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WCIT ends, the Internet goes on

When we wrote about Gandi lobbying the US Congress for better laws to safeguard the Internet, we anticipated that some countries would attempt to assert control over the free flow of information for their own purposes. Well, it's happening, and the debate is complex, with billions of dollars at stake. The governance model that is emerging, though, is "multistakeholder", where lots of interested parties have to cooperate to get anything done. This model is what has allowed the Internet to grow up till now, and governments and standards bodies are struggling to fit this concept into their world views.

The past couple of months have seen Syria slice the connection to the Internet for the whole country, officials in Egypt banning some content as obscene, and most recently, the International Telecommunications Union attempt to gain power as a regulatory agency over the Internet at the WCIT.

All of these attempts to centralize control and police the global communications network underscore of the importance of the Internet as a social force. As governments worry that their populations can access information without restriction, and agencies like the ITU come to grips with the fact that technology has outstripped their abilities to adapt their regulatory frameworks out of the telephone age, the Internet itself has defied (in most cases) these attempts at regulation, and grown, using the multistakeholder model, thanks to the efforts and committed advocacy of many disparate organizations.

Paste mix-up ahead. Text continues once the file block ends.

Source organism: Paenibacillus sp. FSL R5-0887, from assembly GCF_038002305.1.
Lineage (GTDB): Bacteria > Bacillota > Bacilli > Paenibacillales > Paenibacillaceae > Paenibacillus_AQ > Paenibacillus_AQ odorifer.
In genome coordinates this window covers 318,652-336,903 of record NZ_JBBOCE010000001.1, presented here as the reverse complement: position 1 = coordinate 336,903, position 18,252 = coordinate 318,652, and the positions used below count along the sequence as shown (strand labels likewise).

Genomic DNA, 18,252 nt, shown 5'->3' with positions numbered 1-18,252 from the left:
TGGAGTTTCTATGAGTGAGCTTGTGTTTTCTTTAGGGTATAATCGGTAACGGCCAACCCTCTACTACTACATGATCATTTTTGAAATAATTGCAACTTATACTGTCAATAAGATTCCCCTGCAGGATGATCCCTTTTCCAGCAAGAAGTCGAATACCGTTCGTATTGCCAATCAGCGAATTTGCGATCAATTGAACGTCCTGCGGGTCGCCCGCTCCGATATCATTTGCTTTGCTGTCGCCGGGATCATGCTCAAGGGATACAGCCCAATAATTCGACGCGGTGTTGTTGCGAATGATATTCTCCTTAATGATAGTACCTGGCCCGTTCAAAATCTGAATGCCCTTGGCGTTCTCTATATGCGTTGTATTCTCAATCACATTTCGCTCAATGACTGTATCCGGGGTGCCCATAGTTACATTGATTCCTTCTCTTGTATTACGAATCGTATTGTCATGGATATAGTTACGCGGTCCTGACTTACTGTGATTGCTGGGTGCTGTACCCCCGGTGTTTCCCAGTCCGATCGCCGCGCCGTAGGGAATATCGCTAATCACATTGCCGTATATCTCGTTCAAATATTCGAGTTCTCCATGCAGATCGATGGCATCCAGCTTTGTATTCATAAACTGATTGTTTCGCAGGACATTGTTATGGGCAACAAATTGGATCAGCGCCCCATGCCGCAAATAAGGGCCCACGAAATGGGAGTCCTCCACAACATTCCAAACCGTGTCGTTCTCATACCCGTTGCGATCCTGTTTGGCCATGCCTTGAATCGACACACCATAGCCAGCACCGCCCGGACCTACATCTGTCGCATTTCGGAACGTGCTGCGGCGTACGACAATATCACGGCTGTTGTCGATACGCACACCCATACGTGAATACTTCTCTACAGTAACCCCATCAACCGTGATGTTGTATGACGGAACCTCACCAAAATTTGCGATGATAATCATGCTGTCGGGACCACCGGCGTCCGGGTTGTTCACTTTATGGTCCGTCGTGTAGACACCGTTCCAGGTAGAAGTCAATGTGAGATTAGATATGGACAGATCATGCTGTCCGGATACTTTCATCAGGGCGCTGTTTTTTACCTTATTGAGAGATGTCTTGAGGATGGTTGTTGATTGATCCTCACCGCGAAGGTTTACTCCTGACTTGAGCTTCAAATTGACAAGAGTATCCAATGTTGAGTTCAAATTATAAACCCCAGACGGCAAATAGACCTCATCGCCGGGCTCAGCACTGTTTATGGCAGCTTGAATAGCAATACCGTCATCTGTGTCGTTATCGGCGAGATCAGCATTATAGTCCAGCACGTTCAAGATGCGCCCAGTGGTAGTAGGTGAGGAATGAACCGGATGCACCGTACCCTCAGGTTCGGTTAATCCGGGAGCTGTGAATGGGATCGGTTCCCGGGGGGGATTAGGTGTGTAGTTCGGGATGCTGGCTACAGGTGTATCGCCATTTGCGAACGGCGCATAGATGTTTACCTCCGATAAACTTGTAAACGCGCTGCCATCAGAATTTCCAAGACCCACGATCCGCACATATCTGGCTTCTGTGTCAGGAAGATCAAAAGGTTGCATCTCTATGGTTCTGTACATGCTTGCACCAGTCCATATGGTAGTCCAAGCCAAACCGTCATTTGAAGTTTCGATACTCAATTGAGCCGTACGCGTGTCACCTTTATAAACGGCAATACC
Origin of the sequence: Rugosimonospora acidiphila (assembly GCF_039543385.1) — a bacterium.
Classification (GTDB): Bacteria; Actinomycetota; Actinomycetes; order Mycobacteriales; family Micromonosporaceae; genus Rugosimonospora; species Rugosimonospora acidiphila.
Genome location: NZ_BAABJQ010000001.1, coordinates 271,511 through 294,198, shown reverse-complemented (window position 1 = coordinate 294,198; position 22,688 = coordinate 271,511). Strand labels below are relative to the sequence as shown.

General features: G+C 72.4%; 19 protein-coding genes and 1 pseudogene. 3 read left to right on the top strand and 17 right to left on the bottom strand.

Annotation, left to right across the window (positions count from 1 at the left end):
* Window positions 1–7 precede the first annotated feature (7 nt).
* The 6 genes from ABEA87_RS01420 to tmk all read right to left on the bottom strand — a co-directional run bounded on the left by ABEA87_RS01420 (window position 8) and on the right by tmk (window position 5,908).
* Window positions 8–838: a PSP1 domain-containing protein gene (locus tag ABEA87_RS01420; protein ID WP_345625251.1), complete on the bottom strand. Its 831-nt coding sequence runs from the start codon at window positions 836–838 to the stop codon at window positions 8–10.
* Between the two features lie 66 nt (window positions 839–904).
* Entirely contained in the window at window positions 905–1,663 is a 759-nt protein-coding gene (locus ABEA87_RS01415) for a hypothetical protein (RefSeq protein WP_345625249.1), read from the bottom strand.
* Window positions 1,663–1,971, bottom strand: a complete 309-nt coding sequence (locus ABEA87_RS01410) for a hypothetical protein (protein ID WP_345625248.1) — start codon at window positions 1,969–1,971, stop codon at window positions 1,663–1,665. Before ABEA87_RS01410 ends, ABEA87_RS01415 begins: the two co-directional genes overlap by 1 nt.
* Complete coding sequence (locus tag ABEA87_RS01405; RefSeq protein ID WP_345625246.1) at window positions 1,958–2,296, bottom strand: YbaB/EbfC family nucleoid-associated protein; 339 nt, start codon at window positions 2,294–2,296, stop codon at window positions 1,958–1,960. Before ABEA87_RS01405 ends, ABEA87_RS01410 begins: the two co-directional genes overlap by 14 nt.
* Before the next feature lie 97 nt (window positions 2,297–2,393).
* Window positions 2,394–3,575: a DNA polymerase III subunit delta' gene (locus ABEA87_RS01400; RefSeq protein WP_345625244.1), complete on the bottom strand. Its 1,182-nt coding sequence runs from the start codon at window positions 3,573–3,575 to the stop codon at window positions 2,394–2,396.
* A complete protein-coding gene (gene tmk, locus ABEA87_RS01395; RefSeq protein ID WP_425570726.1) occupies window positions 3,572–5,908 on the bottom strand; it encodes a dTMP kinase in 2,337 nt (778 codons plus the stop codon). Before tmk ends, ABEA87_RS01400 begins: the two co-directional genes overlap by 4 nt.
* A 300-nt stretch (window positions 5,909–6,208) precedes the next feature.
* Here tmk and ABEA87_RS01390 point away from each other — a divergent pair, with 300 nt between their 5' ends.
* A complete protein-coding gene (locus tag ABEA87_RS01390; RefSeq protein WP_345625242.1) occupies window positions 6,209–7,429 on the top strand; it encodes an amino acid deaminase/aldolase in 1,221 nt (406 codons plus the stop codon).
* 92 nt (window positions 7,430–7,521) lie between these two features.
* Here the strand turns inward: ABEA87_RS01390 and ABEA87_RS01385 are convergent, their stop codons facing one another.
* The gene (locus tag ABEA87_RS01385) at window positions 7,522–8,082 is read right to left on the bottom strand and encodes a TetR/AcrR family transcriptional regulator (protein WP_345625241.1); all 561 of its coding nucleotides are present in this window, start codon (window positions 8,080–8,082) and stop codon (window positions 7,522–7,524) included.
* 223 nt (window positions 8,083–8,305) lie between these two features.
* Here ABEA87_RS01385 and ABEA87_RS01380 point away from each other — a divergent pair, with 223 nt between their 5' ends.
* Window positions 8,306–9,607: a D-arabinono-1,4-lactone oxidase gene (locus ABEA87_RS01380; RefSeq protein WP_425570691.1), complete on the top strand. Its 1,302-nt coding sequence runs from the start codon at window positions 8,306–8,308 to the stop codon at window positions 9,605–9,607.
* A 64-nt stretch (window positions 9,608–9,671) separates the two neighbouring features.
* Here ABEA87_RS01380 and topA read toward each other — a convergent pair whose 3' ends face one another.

The Internet Infrastructure Coalition, of which Gandi is a founding member, actively disagrees with the ITU approach. In the last hours of the WCIT a new treaty was put up for vote that gives the ITU a greater role in governing the Internet, and some 70 countries signed up. The ITU declared victory and moved on, but the fact remains that without consensus there will not be a change in the governance of the internet. That's a good thing, since the multistakeholder system is working, and allows the contribution of many parties. The ITU has the opportunity to prove it's worth in that model as does the i2Coalition, the EFF, and every other body of officials, technologists, and members of civil society that wants to advocate for Internet development along a given path.

Gandi looks forward to the next opportunity to contribute to the development of an Internet that is accessible to everyone, and where information from everyone to everyone flows freely. We all have a role to play.